From Christ’s side, the blood and water is collected by an angel with a chalice. The resonance of this image with the Divine Liturgy is obvious, and brings to remembrance Christ’s words regarding His Passion: “Drink from it all of you. For this is My blood of the New Testament, which is shed for many for the remission of sins”. The blood from Christ’s side which convinced the faithless at Golgotha that He was dead is in fact the very thing which brings life to those dead in sin.

We cannot look upon the Crucifixion of Our Lord without some sense of shame at what He suffered. Yet we are told by Jesus Himself that His Passion upon the Cross was necessary for our Salvation. The Icon of the Crucifixion portrays the horror and victory, the earthly and heavenly, together in one image, so that – impossible as it may seem – we can behold this paradox.

Supreme Ruler and Lord of Heaven and earth, seeing Thee, the Immortal King, hanging on the Cross, all creation was changed, Heaven was horrified, and the foundations of the earth were shaken. But we, unworthy as we are, offer Thee thankful adoration for Thy Passion in our behalf, and with the robber we cry to Thee:

Jesus, Son of God, remember us when Thou
comest in Thy Kingdom!

Crucifixion, 16th Century

Leo the Great’s Homily on the Passion of Christ

This entry was posted in History, Icons of Christ, Icons of the Incarnation, The Saints, The Theotokos and tagged , , , , , , , , . Bookmark the permalink.

9 Responses to The Crucifixion | Giving Meaning to the Cross

  1. iconreader says:

    The Akathist to the Passion of Christ link is temporarily not working, so here is an alternative location:

  2. Pingback: The Inscriptions of the Orthodox Cross (Slavonic) | A Reader's Guide to Orthodox Icons

  3. Pingback: What do EO'S have "icons" for and what do they do with them? - Christian Forums

  4. jonte95 says:

    Is it not good to depict Jesus with a crown of thorns? Some say this represents the suffering he had for all our evil (poisonous thoughts – those thorns were poisonous) thoughts in our minds. Christ didn’t come as a king but as a servant and to die for us, so at the cross why’d he have to be depicted with a crown of glory?

    • iconreader says:

      There are depictions of Christ with a crown of thorns, specifically the image of Christ the Bridegroom:

      … this shows a specific point in the passion of Christ, and the verses in the Gospel that describe it strongly imply the crown of thorns was placed on his head only whilst the Roman guards mockingly worshiped him. Therefore, one reason why the Crucifixion specifically doesn’t show Jesus with a crown of thorns is simply because He might not actually have been wearing one then.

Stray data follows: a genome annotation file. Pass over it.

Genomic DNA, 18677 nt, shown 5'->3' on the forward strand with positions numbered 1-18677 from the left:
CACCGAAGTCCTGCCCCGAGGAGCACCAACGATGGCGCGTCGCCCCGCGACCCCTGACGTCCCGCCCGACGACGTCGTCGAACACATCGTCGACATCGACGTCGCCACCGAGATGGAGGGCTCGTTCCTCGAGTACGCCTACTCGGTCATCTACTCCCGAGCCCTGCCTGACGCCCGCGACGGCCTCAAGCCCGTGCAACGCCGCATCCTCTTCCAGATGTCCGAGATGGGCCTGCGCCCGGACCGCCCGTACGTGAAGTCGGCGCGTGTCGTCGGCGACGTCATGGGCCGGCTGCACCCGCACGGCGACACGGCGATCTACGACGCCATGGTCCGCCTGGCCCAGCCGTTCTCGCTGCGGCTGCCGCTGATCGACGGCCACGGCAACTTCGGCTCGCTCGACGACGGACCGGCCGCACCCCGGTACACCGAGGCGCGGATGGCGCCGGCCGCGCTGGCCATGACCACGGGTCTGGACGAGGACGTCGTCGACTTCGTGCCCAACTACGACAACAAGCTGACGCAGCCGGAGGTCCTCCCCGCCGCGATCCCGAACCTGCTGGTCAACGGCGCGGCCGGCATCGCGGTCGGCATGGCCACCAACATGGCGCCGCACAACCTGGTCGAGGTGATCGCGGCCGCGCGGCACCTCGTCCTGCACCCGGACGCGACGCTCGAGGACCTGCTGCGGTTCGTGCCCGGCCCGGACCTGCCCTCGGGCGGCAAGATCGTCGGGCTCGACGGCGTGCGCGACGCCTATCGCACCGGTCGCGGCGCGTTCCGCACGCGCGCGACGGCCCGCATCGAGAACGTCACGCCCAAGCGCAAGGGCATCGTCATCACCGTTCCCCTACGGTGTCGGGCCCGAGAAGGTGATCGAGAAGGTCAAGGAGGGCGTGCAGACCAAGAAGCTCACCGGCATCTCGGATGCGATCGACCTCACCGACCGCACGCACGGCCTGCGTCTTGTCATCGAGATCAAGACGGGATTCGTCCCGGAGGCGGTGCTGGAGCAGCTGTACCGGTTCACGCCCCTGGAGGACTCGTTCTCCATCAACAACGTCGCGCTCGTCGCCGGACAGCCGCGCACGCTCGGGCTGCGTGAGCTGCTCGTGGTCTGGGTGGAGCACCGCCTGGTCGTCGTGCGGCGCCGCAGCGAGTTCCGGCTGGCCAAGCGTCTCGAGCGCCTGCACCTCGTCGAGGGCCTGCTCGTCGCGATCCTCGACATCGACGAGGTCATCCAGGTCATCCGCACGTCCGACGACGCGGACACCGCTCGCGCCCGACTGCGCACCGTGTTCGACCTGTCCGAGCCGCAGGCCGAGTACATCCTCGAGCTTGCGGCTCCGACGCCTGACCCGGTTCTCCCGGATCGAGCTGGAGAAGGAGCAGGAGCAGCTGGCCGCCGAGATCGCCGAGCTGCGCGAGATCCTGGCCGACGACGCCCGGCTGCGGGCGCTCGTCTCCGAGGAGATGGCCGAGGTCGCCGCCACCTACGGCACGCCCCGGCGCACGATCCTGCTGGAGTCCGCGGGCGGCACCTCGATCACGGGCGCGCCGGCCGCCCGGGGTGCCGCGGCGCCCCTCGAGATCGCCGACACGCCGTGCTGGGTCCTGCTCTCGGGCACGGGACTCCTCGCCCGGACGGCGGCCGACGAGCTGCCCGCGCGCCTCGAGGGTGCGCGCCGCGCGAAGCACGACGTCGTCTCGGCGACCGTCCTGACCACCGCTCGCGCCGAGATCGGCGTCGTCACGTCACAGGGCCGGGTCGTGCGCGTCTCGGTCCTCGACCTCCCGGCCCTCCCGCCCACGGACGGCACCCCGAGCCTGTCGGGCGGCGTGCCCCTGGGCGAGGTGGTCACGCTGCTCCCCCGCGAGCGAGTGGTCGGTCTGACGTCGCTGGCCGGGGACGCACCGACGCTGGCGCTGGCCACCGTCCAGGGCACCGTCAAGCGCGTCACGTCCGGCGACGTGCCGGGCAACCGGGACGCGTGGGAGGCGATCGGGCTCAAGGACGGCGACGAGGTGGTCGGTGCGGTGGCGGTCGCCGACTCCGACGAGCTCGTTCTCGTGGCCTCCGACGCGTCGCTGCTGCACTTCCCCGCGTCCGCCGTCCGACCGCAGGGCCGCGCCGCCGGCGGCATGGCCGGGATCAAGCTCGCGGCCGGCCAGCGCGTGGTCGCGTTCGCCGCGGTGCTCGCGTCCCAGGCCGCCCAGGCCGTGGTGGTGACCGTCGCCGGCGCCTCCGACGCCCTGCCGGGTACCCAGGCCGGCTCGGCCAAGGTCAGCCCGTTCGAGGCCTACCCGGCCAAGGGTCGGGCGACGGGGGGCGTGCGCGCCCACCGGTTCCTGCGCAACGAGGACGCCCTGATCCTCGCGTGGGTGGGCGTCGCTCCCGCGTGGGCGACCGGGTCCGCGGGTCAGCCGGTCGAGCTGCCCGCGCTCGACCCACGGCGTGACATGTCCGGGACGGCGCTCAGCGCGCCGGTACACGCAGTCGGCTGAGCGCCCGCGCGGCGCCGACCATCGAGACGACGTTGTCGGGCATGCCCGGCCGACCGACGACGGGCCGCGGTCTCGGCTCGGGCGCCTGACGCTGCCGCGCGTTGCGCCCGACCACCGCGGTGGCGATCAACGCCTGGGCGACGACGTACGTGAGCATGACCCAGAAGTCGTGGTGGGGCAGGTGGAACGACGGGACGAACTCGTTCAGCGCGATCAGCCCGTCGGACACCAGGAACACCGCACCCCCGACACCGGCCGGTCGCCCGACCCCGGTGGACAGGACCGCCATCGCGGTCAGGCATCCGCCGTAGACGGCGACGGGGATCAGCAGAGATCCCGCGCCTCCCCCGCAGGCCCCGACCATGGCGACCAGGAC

The halo depicts divinity amongst other things, and therefore it is entirely appropriate to show Christ with a halo, even on the Cross, and even when He physically died, as in this image:

      • Joseph Williams says:

        Yes, but our Lord was crowned with thorns to mock him as “King of the Jews”. Even the titulus on the cross read, “Jesus of Nazareth, King of the Jews.” Wouldn’t a king wear a crown? Even a mock-king? The icon of the crucifixion is devoid of any markings on the Lord’s head that a crown was even placed on his Sacred Head. Interestingly, I’ve seen some mass produced Greek icons that show little bloody “pin pricks” on the forehead, to perhaps indicate that a crown of thorns was there, but then removed as mentioned.

        I understand that icons are to portray/express a spiritual reality and not necessarily something literal, but if something is overly spiritualized, then it become a non-real fantasy. Even the titulus on some Orthodox icons read, “King of Glory” instead of INRI/IHUI/INBI as “Jesus of Narareth, King of the Jews” which was the placed on the cross, and not the former.

        Just a thought.

  5. King IGD says:

    So what exactly does the cross depict?

  6. I have this icon any idea who the fourth woman is on the left, with her hands in the air?

  7. Joseph Williams says:

    The article states, “Indeed, it is difficult to find an Orthodox Icon which shows Jesus Christ wearing the crown of thorns. Such a crown, made for Christ by His mockers, has no place upon this Icon.” But why doesn’t it have a place? It’s a Scriptural reality. If you’re going to remove the crown of thorns, why not the nails? That too was an egregious offense, blasphemy and sacrilege to our Lord’s pure body.